Alternative antibiotics include antipseudomonal penicillins and cephalosporins, carbapenems (eg, imipenem, meropenem), and aztreonam. Ciprofloxacin continues to be the preferred oral agent.

Duration of therapy is 3-5 days for uncomplicated infections limited to the bladder; 7-10 days for complicated infections, especially with indwelling catheters; 10 days for urosepsis; and 2-3 weeks for pyelonephritis. Longer duration of treatment is necessary for those patients with perinephric or intrarenal abscesses.

See also Complicated P aeruginosa infections (below).

GI tract infection

GI tract infection treatment includes administration of antibiotics and hydration.

See also Complicated P aeruginosa infections (below).

Skin and soft tissue infections

Double antibiotic therapy should be instituted in accordance with the local susceptibility patterns because burn centers may harbor Pseudomonas strains that are resistant to multiple drugs.

Silver sulfadiazine and sodium piperacillin have been shown to be effective in experimental models of burn sepsis.

Aggressive surgical debridement is necessary, and avoidance of whirlpool treatments is suggested.

Complicated P aeruginosa infections

Ceftazidime/avibactam (Avycaz) is a combination cephalosporin and beta-lactamase inhibitor that was FDA-approved in February 2015. The ceftazidime component has activity against gram-negative bacteria, including P aeruginosa. The addition of avibactam increases the spectrum of activity to organisms that produce beta-lactamase enzymes. Unlike other beta-lactam/beta-lactamase inhibitors, however, this drug has no activity against anaerobic organisms.

Ceftazidime/avibactam is indicated for the treatment of patients aged 18 years or older with complicated intra-abdominal infections and complicated UTIs. Phase II clinical trials for ceftazidime/avibactam have shown an 85.7% favorable clinical response rate for complicated UTIs and 92.7% favorable clinical response rate for complicated intra-abdominal infections when combined with metronidazole. [13] In February 2018, the FDA extended its indication to include hospitalized adults with nosocomial and ventilator-associated pneumonia [14] and, in March 2019, to hospitalized pediatric patients aged 3 months to 18 years with complicated intra-abdominal infections with metronidazole and complicated UTIs. [15]

Ceftolozane/tazobactam is a novel cephalosporin developed with a beta-lactamase inhibitor for the treatment of complicated UTIs, complicated intra-abdominal infections, and ventilator-associated bacterial pneumonia. Ceftolozane has similar activity to that of ceftazidime, piperacillin/tazobactam, and the carbapenemase family of antibiotics. [16] The tazobactam component allows for the drug to act against extended-spectrum beta-lactamase (ESBL) bacteria, as well as some anaerobic species, although data from previous Phase III trials show that, for anaerobic coverage, combining ceftolozane/tazobactam with metronidazole is recommended.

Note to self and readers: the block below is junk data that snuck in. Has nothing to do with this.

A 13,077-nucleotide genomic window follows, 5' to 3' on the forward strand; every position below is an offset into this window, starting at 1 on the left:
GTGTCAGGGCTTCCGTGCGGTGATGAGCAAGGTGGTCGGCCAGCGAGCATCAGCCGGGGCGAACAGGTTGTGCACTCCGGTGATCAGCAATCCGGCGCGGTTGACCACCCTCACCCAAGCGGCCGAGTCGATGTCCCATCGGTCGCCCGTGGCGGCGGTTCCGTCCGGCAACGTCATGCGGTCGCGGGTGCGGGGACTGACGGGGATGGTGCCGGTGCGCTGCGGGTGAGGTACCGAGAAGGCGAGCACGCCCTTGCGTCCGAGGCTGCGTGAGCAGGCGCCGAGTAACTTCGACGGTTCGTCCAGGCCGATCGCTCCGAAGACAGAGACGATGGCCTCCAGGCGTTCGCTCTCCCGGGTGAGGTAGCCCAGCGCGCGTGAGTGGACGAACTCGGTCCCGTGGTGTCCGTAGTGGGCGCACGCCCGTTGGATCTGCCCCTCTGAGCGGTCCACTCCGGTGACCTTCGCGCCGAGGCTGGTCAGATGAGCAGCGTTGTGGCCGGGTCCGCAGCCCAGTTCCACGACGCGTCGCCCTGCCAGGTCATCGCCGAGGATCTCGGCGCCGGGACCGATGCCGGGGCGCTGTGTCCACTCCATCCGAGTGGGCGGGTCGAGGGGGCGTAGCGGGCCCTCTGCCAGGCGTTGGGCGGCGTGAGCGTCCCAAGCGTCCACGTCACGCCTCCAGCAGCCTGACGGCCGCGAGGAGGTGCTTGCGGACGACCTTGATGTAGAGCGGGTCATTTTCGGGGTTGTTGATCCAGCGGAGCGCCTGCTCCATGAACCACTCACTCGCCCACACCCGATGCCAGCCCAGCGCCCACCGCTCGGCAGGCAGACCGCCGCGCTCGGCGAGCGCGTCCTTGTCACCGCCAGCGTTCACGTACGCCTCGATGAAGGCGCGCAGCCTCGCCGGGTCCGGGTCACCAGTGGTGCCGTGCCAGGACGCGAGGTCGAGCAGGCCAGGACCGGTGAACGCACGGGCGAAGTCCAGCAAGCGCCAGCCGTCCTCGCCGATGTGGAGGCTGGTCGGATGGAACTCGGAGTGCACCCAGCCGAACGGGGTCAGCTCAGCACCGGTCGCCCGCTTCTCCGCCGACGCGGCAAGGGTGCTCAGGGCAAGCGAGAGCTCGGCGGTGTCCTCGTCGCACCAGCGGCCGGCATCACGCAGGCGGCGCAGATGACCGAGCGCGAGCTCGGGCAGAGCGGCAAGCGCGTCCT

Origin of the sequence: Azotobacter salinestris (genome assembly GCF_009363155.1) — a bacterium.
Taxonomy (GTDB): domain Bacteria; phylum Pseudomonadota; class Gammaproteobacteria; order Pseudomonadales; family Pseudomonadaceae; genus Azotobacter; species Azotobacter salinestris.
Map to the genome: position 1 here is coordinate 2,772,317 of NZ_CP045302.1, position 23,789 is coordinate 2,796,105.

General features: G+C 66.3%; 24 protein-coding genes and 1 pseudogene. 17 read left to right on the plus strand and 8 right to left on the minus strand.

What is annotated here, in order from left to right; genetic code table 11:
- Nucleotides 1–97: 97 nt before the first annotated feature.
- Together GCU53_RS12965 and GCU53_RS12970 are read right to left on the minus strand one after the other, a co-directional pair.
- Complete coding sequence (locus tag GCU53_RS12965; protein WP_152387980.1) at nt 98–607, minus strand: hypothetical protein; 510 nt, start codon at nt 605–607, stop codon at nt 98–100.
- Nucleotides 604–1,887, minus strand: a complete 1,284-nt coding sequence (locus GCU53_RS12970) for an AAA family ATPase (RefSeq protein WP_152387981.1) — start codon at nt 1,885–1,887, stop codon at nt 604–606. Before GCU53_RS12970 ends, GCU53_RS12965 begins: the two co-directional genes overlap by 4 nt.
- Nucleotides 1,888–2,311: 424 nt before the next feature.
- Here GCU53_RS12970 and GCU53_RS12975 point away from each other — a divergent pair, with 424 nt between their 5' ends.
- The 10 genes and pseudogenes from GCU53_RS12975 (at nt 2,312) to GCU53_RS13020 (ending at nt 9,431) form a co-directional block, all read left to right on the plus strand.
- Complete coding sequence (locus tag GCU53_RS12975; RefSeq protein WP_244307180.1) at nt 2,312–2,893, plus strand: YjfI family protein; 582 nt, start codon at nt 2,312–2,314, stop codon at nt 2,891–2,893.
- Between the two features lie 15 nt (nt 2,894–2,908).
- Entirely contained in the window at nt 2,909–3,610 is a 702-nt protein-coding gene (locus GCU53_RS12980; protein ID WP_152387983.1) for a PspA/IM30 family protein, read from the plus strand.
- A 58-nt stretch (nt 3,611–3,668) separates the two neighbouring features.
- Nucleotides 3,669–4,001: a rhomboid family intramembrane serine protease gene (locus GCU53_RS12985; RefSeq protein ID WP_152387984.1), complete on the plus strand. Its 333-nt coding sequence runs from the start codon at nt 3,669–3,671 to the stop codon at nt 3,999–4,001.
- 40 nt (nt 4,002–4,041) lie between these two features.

Ceftolozane/tazobactam is a promising carbapenem-sparing alternative agent for the treatment of complicated UTIs and complicated intra-abdominal infections, including those caused by ESBL-producing Enterobacteriaceae and multidrug-resistant P aeruginosa. [17, 18]

For multidrug-resistant isolates, aminoglycosides, fosfomycin, [19, 20, 21] and polymyxins (colistin or polymyxin B) are used as alternatives, either singly or in combinations, with limited success, limiting their use because of severe adverse effects, including nephrotoxicity and ototoxicity. [22, 23, 24] An expert should always be asked to help in these circumstances.

Pseudomonas Aeruginosa with Difficult-to-Treat Resistance

In 2018, the concept of “difficult-to-treat” resistance was proposed. [25]  In this guidance document, DTR is defined as P aeruginosa exhibiting non-susceptibility to all of the following: piperacillin-tazobactam, ceftazidime, cefepime, aztreonam, meropenem, imipenem-cilastatin, ciprofloxacin, and levofloxacin. IDSA is actively updating its treatment recommendations for Gram-Negative resistant infections. [26]


Surgical Care

As a rule, infected medical devices should be removed, although exceptions may occur.

In wounds infected with Pseudomonas, surgical removal of eschars, debridement of necrotic tissue, or, in severe cases, amputation may be required.

Diabetic foot ulcers may require surgical debridement of necrotic tissue.

Malignant otitis requires surgery to debride granulation tissue and necrotic debris.

Surgery may be required for bowel necrosis, perforation, obstruction, or abscess drainage.



Pulmonary and critical care medicine consultations are requested in pseudomonal pneumonia that requires bronchoalveolar lavage, thoracocentesis, or ventilatory support.

Refractoriness to antibiotic therapy and hemodynamic instability in pseudomonal endocarditis directs toward valve replacement. A cardiothoracic consultation is required.

If drainage of brain abscesses is required, neurosurgical consultation is requested.

Ophthalmology consultation should be requested without delay in cases of pseudomonal eye infection. Vitrectomy may be needed in cases of endophthalmitis.